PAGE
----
What is peer-to-peer lending?
Peer-to-peer lending is a particular form of company finance wherein private investors, as opposed to conventional banks or credit unions, fund small enterprises.
Business loans or lines of credit are the most common forms of peer-to-peer financing. The money is being contributed by individual investors, although they often use a lending platform to do it (like Funding Circle or StreetShares). These sites frequently combine funds from many P2P investors to offer business loans.
The majority of the time, thanks to P2P lending networks, the borrower and the investor never actually speak. As a middleman, the loan platform operates. So, using the platform, the borrower applies, is funded, and then repays the loan.
Because P2P lenders typically have fewer borrower criteria, small business owners frequently favour P2P lending over traditional loans (such as credit score and revenue requirements). P2P lenders, on the other hand, frequently charge cheaper interest rates than many alternative lenders.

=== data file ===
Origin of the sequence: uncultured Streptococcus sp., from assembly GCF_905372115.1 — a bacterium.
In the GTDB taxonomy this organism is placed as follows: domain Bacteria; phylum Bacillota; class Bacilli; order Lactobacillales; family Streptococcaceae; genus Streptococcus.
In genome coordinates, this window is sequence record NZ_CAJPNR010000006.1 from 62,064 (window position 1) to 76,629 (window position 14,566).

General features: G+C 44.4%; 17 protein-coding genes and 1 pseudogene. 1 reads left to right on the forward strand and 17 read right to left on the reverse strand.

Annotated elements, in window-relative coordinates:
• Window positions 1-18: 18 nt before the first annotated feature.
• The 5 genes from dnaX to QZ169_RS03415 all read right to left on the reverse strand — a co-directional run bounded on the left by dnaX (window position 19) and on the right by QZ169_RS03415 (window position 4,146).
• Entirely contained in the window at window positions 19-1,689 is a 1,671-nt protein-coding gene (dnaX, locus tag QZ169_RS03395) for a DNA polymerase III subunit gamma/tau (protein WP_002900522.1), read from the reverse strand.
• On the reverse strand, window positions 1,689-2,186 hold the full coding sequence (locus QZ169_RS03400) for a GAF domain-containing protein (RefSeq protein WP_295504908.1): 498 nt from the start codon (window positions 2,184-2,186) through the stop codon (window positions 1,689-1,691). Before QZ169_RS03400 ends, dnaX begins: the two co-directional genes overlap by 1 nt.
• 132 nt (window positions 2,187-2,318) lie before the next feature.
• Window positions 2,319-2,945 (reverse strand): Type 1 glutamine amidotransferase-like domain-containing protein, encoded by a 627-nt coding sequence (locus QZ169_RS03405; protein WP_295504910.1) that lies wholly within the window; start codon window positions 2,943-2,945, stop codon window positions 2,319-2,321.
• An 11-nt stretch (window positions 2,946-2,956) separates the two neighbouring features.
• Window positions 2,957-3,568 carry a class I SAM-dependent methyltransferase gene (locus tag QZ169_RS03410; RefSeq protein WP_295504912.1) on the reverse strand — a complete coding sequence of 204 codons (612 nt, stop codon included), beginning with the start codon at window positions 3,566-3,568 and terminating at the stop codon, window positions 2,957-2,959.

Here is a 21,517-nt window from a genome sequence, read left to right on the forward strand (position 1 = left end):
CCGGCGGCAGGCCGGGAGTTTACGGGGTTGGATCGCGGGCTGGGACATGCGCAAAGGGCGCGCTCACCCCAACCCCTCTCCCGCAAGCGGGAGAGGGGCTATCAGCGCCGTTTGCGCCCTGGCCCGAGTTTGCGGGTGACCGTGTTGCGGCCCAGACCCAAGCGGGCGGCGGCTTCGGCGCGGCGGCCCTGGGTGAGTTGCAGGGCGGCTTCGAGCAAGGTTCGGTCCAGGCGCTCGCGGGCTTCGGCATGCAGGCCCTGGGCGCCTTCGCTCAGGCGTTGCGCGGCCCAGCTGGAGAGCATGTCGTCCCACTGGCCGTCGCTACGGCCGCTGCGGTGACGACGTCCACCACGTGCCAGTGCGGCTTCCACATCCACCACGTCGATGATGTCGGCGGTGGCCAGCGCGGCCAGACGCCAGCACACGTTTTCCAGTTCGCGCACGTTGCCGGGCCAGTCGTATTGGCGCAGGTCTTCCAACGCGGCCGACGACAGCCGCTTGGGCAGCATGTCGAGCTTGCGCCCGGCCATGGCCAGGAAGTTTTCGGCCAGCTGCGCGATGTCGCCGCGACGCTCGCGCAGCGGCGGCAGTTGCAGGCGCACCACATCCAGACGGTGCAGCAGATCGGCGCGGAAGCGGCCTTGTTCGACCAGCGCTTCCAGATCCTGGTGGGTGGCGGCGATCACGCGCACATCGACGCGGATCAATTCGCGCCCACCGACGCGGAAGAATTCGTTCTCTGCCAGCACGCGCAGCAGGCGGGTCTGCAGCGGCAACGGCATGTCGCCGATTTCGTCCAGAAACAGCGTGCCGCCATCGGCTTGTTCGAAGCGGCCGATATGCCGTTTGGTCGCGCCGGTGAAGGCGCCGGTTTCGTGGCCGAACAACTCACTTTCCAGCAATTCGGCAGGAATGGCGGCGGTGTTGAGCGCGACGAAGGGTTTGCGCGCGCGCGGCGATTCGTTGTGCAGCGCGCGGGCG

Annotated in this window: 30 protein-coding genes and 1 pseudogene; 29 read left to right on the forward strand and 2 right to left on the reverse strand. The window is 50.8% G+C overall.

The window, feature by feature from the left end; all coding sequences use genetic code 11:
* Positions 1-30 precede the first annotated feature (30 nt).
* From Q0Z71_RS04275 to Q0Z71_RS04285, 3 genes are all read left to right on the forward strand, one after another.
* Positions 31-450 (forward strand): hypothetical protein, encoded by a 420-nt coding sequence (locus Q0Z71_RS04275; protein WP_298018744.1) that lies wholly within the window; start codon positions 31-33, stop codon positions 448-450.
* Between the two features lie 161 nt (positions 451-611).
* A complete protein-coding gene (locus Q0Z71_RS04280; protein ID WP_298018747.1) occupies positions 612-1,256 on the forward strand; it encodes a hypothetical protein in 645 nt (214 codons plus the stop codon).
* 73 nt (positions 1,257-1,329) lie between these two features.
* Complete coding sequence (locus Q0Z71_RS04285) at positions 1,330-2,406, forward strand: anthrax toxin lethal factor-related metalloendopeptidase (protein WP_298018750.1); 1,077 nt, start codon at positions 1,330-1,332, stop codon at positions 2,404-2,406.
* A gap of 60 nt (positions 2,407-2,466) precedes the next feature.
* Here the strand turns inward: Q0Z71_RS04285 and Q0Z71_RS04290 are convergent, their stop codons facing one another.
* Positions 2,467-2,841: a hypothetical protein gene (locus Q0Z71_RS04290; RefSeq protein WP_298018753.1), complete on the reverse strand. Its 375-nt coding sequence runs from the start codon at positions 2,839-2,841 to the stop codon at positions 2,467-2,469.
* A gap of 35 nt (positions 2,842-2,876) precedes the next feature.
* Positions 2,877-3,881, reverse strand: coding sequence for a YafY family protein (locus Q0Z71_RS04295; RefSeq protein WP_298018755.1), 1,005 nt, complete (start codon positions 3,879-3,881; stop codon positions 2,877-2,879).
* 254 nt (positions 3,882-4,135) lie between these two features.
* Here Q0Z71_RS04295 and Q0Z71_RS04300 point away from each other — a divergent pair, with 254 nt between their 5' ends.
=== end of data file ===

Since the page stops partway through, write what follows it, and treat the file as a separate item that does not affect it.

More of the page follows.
To put it differently, P2P lending platforms act as a happy medium between banks and instant online lenders (though specific rates and requirements will depend on the P2P lender you go with).
Types of peer-to-peer lending
There are four types of peer-to-peer lending. They include:
- Personal Loans
- Business Loans
- Student/Educational Loans
- State Restrictions.
Crowdfunding vs Peer-to-Peer: Insight
Crowdfunding is the process of funding a project, campaign, or program by obtaining a large number of smaller gifts from numerous individuals instead of depending on a small number of large donations.